Measured Learning

“Measured Learning” in Rome draws upon the Slow Food movement that began in Italy and emerged in opposition to fast food meals packaged for mass consumption. In contrast to “fast education,” with prepackaged lesson plans, “Measured Learning” at the RCAC means substantial student-teacher interaction, extensive co-curricular study, and a menu of freshly conceived course options. As with Slow Food’s ethos of local production and bringing renewed meaning to place, “Measured Learning” makes students aware not only of what but also of where they are studying. It celebrates regional diversity and derives inspiration from the subcutaneous geography of Rome and its environs.

Students who participate in semester-long programs at Woodbury University’s RCAC enjoy the palpable learning experiences that walking on ancient Roman pavement or measuring objects in situ entails. In so doing it presses memories into students’ hands and feet well as their eyes and ears. It also, quite literally, understands that culturally focused experiences such as cheese or olive oil tasting enhances discipline specific knowledge. A learning experience in which students may embody their physical environment demonstrates their interconnectedness to the earth and introduces them to diverse strategies for sustainable economies. Likewise, the program adopts Rome’s millennial history as a model to slow down the learning process. Departing from the immediacy of Internet based information, “Measured Learning” recontextualizes knowledge outdoors, on site, and through deep probes into Rome’s cultural stratigraphy. The RCAC advocates intercultural learning based upon regional traditions as a product of the ground upon which we stand. That the ground happens to be in Rome, Italy only amplifies the connection between place and pedagogy.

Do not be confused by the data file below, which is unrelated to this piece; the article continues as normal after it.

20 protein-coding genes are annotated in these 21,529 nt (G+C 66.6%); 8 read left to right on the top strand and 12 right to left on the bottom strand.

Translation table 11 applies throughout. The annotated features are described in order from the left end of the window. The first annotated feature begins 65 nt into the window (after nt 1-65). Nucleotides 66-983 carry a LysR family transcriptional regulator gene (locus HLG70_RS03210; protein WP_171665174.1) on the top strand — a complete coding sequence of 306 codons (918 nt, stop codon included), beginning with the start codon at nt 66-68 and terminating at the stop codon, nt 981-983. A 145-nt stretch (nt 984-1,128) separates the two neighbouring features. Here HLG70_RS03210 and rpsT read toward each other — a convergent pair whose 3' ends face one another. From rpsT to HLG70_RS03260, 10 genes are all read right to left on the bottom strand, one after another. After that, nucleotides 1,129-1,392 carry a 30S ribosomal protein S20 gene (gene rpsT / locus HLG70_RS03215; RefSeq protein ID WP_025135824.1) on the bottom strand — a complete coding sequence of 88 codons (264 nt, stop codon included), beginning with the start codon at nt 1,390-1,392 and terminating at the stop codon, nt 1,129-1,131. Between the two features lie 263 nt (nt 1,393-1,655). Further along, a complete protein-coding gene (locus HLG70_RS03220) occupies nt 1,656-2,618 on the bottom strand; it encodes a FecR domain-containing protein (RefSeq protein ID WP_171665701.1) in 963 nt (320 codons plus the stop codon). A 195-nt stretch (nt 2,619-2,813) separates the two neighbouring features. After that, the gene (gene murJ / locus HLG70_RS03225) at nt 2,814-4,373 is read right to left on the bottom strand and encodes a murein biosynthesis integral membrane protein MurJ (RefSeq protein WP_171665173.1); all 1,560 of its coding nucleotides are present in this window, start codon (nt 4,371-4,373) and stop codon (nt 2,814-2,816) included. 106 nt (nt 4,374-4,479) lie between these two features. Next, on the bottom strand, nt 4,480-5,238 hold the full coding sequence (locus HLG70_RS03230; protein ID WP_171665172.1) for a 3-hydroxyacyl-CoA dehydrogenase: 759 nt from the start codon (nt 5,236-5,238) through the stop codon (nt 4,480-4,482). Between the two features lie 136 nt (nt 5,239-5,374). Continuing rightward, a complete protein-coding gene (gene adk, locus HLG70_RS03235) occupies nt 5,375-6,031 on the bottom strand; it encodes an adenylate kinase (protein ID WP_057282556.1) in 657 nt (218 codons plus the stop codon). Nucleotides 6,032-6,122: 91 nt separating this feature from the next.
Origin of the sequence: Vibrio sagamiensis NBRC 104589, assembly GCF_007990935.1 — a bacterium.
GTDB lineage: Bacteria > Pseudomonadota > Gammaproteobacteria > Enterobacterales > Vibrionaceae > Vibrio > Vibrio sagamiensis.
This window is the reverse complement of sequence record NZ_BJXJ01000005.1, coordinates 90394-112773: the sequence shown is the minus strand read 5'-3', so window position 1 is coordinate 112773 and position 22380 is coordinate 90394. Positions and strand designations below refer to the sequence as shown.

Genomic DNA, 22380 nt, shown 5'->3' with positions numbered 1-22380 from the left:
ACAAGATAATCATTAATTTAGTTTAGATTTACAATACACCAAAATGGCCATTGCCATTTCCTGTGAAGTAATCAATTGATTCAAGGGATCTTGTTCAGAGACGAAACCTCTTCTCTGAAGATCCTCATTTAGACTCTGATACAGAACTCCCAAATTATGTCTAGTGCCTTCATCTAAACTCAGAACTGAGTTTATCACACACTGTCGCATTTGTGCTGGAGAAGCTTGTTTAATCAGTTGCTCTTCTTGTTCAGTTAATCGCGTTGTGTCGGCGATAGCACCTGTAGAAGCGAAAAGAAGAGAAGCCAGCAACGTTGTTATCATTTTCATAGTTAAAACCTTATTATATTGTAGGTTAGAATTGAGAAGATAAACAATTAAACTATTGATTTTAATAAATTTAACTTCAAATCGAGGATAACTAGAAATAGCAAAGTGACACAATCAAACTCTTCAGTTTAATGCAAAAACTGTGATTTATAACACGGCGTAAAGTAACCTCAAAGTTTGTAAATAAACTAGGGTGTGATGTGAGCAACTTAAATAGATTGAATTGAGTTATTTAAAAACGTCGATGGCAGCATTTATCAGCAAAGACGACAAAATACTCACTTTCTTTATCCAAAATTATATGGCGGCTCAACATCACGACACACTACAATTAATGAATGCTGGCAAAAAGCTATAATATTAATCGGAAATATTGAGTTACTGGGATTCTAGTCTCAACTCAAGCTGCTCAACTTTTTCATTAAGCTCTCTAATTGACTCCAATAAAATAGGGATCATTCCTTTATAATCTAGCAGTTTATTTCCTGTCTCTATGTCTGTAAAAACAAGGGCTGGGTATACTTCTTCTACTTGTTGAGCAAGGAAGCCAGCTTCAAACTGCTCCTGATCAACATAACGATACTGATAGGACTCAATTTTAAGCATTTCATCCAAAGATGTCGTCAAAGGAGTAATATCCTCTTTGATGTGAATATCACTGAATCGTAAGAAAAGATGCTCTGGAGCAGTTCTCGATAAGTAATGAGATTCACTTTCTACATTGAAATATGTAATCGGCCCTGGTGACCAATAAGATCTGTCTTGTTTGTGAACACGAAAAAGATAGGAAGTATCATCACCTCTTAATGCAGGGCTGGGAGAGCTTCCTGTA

Dr. Paulette Singley, Director